Carbon markets exist under both mandatory (compliance) schemes and as voluntary programs. Compliance markets are created and regulated by mandatory national, regional or international carbon reduction regimes. Voluntary markets function outside of compliance markets and enable companies and individuals to purchase carbon offsets on a voluntary basis with no intended use for compliance purposes. Compliance offset market credits may in some instances be purchased by voluntary, non-regulated entities, but voluntary offset market credits, unless explicitly accepted into the compliance regime, are not allowed to fulfill compliance market demand.
The concept of carbon offsetting arose in the late 1980s, as policymakers first began to seriously grapple with how to mitigate climate change. Although the first demonstrations of carbon offset projects involved voluntary arrangements, the idea evolved into a tool for controlling costs within broader “market mechanisms” for addressing GHG emissions, including emissions trading systems. The first and largest carbon offset program was the CDM, established under the Kyoto Protocol as a mechanism to allow developed countries to cost-effectively meet emission reduction obligations by investing in mitigation in developing countries. As the comparison of offset programs suggests, a number of other regulatory emissions trading systems have also incorporated carbon offset credits as a compliance tool. Because demand for compliance offset credits is driven by regulatory obligations, their prices tend to be higher than offset credits issued solely for the voluntary market.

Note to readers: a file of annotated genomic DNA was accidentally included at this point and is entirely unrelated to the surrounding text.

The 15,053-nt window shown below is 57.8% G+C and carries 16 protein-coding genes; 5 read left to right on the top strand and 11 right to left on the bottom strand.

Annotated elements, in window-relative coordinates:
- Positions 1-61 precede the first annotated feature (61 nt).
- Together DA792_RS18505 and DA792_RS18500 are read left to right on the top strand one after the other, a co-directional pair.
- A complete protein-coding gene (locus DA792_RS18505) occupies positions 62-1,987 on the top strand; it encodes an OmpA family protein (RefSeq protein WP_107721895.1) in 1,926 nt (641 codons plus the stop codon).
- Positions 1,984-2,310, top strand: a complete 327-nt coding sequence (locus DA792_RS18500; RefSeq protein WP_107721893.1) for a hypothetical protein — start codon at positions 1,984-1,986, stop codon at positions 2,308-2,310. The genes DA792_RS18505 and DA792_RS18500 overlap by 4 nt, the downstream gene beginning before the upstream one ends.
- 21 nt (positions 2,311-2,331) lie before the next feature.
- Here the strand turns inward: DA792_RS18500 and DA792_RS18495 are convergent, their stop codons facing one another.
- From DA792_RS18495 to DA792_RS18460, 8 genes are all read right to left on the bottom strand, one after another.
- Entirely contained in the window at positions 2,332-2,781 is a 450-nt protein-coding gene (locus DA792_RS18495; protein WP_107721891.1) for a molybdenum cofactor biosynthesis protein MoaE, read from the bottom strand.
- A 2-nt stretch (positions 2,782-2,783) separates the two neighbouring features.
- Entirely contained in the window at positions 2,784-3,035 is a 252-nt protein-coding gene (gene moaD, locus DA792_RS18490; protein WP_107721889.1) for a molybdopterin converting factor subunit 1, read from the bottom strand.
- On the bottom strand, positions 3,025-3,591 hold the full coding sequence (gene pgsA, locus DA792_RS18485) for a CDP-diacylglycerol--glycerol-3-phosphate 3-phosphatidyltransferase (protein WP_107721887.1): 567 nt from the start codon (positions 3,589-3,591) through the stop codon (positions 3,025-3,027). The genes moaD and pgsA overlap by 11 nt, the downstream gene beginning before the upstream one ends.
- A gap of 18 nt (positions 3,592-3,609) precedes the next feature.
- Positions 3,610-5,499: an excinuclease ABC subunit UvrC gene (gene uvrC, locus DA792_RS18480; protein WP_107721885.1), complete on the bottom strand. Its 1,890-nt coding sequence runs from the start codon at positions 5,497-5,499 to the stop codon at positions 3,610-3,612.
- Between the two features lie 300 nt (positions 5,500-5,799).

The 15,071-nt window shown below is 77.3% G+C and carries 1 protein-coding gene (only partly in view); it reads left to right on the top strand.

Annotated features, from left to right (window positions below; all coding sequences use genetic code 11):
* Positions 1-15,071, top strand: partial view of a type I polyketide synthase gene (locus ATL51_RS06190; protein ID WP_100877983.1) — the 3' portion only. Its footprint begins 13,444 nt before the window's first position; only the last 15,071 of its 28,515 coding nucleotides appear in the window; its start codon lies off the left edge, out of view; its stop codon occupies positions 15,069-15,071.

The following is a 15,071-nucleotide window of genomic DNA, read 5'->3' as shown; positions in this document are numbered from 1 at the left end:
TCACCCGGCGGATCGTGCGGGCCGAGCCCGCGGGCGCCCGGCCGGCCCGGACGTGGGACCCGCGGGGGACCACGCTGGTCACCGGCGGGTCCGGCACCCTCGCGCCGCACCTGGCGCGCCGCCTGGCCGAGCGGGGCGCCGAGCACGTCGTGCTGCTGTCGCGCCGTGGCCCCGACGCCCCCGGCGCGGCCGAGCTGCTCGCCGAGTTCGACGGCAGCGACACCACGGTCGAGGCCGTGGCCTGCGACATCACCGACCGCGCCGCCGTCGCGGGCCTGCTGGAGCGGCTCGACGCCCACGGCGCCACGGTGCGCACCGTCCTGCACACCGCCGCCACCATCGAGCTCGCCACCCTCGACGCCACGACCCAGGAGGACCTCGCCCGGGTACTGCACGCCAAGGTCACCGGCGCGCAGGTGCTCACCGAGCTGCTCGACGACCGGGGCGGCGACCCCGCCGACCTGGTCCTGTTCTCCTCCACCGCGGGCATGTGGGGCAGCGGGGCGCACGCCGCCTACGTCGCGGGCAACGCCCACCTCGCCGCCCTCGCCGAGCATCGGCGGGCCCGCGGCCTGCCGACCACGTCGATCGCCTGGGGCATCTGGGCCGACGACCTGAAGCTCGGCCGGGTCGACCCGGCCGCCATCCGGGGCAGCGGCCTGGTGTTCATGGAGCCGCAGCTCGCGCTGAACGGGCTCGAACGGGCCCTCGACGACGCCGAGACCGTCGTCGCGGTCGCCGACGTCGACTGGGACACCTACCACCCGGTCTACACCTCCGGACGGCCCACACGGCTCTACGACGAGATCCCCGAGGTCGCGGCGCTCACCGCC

Voluntary carbon offset programs started to develop after 2005, as the CDM became more established and the corporate social responsibility community began to recognize that there was demand for these instruments beyond just regulated companies and countries to the Kyoto Protocol. There are now a variety of carbon offset programs primarily (or exclusively) serving the voluntary market of mainly corporations wishing to make GHG emission reduction claims.
In some cases, voluntary carbon offset programs have influenced and interacted with compliance markets. In California, for example, the Climate Action Reserve (CAR) developed a series of voluntary offset project protocols that were subsequently adopted (with some modification) in the California Compliance Carbon Offset Program. Offset credits issued under these protocols by CAR prior to the start of California’s cap-and-trade program were able to transition over and become eligible for compliance. Countries like Mexico and South Africa have also recognized offset credits issued by voluntary programs as a means of complying with carbon tax obligations.
For information on these programs, see: